A Philadelphia jury slammed Johnson & Johnson subsidiary Ethicon Inc. with a $41 million verdict on Thursday, Jan. 31 after finding that defects in a mesh implant manufactured by the company left a woman with permanent injuries after the product eroded through her pelvis.
This verdict is the latest in a wave of multimillion-dollar verdicts that juries have awarded over Ethicon’s mesh products. There are now more than 100,000 pelvic mesh cases pending across the country.
Ethicon Concealed High Failure Rate in Mesh Product
The jurors agreed that Ethicon had negligently designed the mesh implants and failed to provide proper warnings that the devices could erode through soft tissue in the pelvis and cause permanent scarring and other injuries.
The plaintiff, Suzanne Emmett, received three mesh implants to treat urinary incontinence, bladder contractions, and organ prolapse. She filed suit in July 2013 after experiencing severe complications. In the weeks after receiving the implants in May 2007, her attorneys said she began to experience serious complications as a portion of one of the devices eroded into her pelvis.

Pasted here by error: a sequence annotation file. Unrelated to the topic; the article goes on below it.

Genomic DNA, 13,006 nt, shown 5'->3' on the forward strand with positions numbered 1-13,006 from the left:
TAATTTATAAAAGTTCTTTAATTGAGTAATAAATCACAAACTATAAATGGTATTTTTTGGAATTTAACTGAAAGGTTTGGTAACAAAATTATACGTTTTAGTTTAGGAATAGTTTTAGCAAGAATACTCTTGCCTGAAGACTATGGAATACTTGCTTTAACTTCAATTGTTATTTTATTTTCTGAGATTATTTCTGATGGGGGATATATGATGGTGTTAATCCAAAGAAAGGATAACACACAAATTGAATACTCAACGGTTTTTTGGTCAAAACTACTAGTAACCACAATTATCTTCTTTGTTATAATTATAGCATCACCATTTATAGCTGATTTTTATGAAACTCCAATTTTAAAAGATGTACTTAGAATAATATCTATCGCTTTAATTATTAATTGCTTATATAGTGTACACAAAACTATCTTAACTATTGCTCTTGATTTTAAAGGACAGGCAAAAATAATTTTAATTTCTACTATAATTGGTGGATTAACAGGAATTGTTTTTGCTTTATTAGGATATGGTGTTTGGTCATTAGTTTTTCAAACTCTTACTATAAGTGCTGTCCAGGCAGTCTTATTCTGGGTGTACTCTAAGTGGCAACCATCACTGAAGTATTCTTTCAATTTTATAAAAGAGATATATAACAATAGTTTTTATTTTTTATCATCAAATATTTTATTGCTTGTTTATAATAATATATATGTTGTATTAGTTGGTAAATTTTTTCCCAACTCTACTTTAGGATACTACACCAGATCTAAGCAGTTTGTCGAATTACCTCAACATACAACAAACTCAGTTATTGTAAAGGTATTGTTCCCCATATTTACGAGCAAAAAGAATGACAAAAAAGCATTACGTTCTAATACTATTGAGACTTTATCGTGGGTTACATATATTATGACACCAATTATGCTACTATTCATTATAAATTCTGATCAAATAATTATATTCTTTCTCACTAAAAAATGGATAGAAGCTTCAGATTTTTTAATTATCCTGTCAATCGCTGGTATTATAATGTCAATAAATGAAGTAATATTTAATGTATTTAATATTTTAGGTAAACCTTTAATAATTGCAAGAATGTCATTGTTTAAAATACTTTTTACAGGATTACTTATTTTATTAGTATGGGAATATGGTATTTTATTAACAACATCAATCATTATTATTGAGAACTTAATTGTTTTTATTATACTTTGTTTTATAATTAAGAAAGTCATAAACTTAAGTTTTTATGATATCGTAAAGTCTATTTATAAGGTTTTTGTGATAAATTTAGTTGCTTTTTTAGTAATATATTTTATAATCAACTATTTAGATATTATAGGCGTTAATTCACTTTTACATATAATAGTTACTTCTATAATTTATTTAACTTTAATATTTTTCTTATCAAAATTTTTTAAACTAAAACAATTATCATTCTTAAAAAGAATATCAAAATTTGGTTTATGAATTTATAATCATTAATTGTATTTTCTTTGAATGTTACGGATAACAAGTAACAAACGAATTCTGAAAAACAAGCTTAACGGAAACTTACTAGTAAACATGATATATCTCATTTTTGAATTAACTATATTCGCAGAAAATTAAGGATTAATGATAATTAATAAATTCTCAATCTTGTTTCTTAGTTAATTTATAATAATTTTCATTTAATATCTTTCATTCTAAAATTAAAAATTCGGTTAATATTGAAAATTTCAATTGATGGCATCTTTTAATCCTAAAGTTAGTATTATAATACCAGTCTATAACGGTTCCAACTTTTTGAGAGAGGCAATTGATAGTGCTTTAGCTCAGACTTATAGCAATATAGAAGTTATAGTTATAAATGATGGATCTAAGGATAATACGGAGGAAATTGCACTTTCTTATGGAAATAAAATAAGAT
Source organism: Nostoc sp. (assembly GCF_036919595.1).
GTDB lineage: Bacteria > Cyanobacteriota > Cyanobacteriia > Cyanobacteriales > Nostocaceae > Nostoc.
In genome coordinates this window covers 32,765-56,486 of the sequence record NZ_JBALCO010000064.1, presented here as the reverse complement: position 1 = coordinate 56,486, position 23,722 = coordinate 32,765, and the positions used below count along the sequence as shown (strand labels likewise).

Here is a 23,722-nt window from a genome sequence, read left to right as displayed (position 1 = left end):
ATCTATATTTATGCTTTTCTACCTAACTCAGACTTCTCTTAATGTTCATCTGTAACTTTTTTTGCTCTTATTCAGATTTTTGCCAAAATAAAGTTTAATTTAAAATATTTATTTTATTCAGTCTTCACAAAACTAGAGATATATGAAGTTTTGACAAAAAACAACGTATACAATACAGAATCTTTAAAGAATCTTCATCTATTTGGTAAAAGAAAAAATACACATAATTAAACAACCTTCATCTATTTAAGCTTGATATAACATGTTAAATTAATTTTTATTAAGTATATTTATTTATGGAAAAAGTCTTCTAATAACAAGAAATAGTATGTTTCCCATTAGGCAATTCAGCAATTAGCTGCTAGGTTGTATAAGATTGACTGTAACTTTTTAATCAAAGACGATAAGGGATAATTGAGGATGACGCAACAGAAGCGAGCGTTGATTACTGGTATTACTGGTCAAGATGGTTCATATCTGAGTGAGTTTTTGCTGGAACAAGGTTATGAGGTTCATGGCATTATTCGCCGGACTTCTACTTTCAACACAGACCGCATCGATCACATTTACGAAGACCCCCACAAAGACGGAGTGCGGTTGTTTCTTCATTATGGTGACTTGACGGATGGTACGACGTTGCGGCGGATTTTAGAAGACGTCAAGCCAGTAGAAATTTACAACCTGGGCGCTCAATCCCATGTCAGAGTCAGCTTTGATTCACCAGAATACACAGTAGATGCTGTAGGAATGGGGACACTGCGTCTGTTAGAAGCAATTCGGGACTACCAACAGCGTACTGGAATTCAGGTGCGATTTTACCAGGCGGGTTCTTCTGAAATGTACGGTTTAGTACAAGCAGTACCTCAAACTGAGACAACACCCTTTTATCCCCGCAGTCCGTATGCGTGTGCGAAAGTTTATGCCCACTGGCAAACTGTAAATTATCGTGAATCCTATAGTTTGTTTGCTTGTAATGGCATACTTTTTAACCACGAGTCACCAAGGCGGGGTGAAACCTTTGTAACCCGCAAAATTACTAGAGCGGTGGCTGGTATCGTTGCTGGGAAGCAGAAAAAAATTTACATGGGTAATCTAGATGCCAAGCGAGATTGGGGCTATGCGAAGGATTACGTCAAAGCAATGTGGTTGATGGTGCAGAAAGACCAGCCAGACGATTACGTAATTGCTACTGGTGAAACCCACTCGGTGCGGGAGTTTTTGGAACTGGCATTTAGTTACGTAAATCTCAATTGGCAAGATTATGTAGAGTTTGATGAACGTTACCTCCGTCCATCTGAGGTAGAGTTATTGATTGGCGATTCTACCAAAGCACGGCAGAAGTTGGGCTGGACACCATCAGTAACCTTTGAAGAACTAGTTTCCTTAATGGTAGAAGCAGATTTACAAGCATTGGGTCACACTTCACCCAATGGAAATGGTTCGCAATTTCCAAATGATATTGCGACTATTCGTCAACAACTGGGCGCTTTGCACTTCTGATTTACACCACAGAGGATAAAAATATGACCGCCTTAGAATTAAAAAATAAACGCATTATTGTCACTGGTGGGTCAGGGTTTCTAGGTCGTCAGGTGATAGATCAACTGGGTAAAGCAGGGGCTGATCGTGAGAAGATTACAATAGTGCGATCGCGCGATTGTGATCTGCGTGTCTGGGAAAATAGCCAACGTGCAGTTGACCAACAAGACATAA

The plaintiff’s attorneys urged jurors to hold the Johnson & Johnson company accountable for a lack of clinical trials before putting their pelvis mesh implants on the market. Jurors took that message to heart, awarding $25 million in punitive damages as part of their verdict following a five-week trial.
The grand total that Ethicon faces includes $15 million in compensatory damages, $25 million in punitive damages and $1 million on a loss of consortium claim.
Cory Watson Attorneys Fight For Justice
Our principal and managing shareholder, Ernest Cory, has been the National Co-Trial Counsel of the Kugel Hernia Mesh litigation since its launch over a decade ago. Over 4,000 cases have been resolved under his leadership. Principal attorneys Jon C. Conlin and Stephen Hunt have been instrumental in fighting for pelvic mesh victims to receive compensation.
Our goal? To hold these corporate giants liable for putting profits over patients.